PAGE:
Tuesday, 8 May 2012
Underground - Chapter Three Posted!
The third chapter of Underground, “A Proper Crutch,” is now available at www.cmgbooks.com/5.html. I’m sorry it’s late; some last-minute research turned up some last-minute plot problems. For instance:Lieutenant Mills was originally posted to
in Niagara; was abandoned in the 1820s. You see the problem? ;). This was then complicated by exams and a
major research paper. Fort George
In any event, exams are finished, all the plot bugs are now ironed out (I hope) and the chapter is ready for your enjoyment!
Some Notes on the Chapter:
The Watkins wing of
was constructed in 1863 as an isolation ward.
Many of the beds were reserved for charity, but a few on the second
floor could be used by patients of a slightly higher class who were able to pay
for the medical attention they received.
. Kingston General Hospital
Caroline’s comment on what Lieutenant Mills is wearing is not, perhaps, as out of place as it might seem. In the nineteenth century, only officers in the British army were allowed to keep their civilian clothes. Ordinary soldiers’ clothes were taken and burned, so the only coat they owned was their uniform coat; being bright red, this made it very difficult for men to desert.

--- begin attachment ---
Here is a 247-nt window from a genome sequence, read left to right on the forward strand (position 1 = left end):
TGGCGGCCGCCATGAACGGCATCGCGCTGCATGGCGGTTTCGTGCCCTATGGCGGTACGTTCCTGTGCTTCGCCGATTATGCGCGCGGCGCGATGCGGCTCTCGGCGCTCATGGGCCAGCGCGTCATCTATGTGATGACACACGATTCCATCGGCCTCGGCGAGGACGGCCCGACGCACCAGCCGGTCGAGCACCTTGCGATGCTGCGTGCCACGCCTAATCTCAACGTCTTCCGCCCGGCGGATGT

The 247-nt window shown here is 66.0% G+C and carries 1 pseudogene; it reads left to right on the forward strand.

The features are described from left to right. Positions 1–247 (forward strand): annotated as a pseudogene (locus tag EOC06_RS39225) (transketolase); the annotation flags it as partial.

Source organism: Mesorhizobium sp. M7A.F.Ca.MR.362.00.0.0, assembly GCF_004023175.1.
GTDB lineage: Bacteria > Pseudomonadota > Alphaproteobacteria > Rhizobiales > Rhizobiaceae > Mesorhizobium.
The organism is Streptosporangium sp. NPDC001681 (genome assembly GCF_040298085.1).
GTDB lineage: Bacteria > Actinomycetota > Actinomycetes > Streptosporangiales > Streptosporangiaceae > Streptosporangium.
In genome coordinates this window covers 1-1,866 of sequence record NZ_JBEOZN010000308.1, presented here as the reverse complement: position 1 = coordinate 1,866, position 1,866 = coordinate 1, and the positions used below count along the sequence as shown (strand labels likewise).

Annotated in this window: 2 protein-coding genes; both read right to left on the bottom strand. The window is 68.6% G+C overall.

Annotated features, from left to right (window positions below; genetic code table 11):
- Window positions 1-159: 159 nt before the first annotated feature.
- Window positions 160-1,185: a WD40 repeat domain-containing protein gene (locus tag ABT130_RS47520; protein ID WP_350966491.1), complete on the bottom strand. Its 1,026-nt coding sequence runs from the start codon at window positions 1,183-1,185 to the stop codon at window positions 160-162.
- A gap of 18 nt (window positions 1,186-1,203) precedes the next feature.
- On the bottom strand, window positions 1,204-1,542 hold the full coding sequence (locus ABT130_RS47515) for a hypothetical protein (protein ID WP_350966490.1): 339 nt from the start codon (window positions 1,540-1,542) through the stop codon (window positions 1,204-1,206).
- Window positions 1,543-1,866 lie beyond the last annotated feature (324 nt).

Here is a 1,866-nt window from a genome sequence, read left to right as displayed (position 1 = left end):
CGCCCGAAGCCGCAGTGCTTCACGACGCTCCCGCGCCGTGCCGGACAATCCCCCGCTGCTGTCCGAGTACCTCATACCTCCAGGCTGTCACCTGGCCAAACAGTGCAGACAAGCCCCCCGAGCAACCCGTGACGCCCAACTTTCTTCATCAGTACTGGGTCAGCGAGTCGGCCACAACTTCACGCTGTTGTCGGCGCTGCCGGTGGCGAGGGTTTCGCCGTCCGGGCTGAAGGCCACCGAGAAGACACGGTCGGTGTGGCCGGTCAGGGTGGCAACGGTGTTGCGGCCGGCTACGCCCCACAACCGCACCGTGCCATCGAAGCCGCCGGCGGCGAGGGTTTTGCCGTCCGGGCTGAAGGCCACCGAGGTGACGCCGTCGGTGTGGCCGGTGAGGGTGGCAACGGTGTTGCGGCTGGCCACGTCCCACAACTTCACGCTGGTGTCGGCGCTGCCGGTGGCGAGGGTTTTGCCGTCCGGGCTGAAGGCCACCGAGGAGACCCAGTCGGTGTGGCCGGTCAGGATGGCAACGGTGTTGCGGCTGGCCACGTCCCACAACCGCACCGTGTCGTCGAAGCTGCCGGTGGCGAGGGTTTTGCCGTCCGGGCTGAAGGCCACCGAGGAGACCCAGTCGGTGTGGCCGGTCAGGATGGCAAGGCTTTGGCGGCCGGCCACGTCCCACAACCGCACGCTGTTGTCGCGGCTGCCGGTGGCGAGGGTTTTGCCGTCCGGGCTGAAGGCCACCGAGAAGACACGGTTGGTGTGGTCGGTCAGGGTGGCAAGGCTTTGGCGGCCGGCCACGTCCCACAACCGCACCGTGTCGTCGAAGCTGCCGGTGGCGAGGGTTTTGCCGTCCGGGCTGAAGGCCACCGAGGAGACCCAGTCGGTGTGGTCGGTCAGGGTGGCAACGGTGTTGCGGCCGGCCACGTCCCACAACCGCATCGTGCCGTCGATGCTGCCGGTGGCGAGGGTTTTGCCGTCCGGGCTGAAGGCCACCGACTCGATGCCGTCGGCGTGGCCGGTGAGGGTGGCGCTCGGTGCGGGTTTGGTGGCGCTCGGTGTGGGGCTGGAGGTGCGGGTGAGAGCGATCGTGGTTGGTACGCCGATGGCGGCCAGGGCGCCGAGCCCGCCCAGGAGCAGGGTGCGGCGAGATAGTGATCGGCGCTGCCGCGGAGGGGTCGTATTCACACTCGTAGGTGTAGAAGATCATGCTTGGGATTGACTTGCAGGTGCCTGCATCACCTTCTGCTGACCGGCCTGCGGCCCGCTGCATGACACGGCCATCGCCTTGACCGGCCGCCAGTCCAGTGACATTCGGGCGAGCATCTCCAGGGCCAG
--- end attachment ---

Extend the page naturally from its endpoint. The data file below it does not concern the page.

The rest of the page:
: A Social and Institutional History. Kingston General Hospital : McGill-Queen’s
University Press, 1973. Montreal
For information about nineteenth century Kingston, including a basic chronology and details about Murney Tower, check out the Kingston Historical Society at www.kingstonhistoricalsociety.ca. I should note here that
contains a museum of nineteenth-century military artefacts that is open during
the summer months (more information on the website above). Murney Tower
Fort Henry and are still standing,
and are open to the public from May until October. You can visit their respective websites at Fort
Enjoy “A Proper Crutch,” and check back soon for chapter four!